Malkiel’s fame revolves around easy steps to larger returns. “Random walk in the stock market means that short run changes in stock prices cannot be predicted. ” He contends this term is an obscenity on the Wall Street, thus disproving thousands of authors and theorists who believe they have the proven ability to beat the market (2003). One main observance from literature today regards whether or not stock prices systematically overreact.
The seminal study in this area comes from DeBondt and Thaler (1985), which appears to show that past winners tend to offer negative abnormal returns during the post-formation period, with past losers offering positive abnormal returns in this same period. They use Keynes’ description of seemingly absurd fluctuations in the market following makeshift worries and gossip from the business world. Pre- and post-formation periods range from one to five years.
It is further reported that stocks have ‘overreacted’ the most where the pre-formation period is longer, and hence where the abnormal returns are more extreme, with a tendency to exhibit a correspondingly greater ‘correction’ during the post-formation period (DeBondt & Thaler 1985). Peter L. Bernstein responds to DeBondt and Thaler with condescension. While finding the, “reasoning in their paper to be convincing and their test results most impressive,” he states that the conclusions and its write-up are flawed from the onset.
They begin, according to Bernstein, by stating how efficient the market is, then use the remainder to go against that ideal. Bernstein posits that the market is highly efficient. He believed that once investors gained a hold on the long-run inefficiencies, they would cease to exist, thereby eliminating them altogether (1985). Questions emanating from this involve whether results obtained (1) can be explained by a risk-premium story (DeBondt & Thaler 1985) (2) are due to methodology mining or data mining (Fama 1991), or (3) are due to biases in the methodology used (Clare, Priestley & Thomas 1997).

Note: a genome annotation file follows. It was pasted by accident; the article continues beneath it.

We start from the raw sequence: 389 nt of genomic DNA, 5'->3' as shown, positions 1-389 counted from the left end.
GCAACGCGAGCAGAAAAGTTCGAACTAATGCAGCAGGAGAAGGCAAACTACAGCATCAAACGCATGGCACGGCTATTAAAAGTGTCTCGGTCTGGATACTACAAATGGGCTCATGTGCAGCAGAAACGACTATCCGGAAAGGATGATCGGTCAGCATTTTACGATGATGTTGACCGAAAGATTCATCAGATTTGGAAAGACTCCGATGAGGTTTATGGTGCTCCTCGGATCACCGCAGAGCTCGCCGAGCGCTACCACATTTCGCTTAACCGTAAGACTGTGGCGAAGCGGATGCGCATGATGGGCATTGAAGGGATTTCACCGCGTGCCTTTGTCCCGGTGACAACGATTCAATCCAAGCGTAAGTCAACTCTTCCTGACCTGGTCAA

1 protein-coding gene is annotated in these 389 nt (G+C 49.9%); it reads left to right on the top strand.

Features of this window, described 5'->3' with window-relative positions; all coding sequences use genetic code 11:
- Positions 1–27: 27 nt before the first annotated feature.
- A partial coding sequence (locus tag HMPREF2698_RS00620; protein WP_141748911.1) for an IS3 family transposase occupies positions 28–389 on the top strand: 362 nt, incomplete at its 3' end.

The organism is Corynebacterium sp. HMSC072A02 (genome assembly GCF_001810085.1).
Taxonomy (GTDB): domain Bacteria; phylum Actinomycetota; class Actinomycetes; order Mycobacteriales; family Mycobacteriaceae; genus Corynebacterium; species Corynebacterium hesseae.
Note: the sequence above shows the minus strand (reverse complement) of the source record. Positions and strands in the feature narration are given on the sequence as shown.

The accumulating evidence suggests that stock prices prove predictable with a fair degree of reliability. Two competing factions explain such behaviour. Proponents of EMH [(Fama and French 1995), (Goodacre, Bosher & Dove 1999), (DeBondt & Thaler 1985)] maintain that such predictability results from time-varying equilibrium expected returns generated by rational pricing in an efficient market that compensates for the level of risk undertaken.
Critics of EMH [(Al-Loughani & Chappell 1997), (Jasic and Wood 1994), (Clare, Priestley & Thomas 1997), (Malkiel 2003)] argue that the predictability of stock returns reflects the psychological factors, social movements, noise trading, and fashions or “fads” of irrational investors in a speculative market. The question about whether predictability of returns represents rational variations in expected returns or arises due to irrational speculative deviations from theoretical values has provided the impetus for fervent intellectual inquiries in the recent years.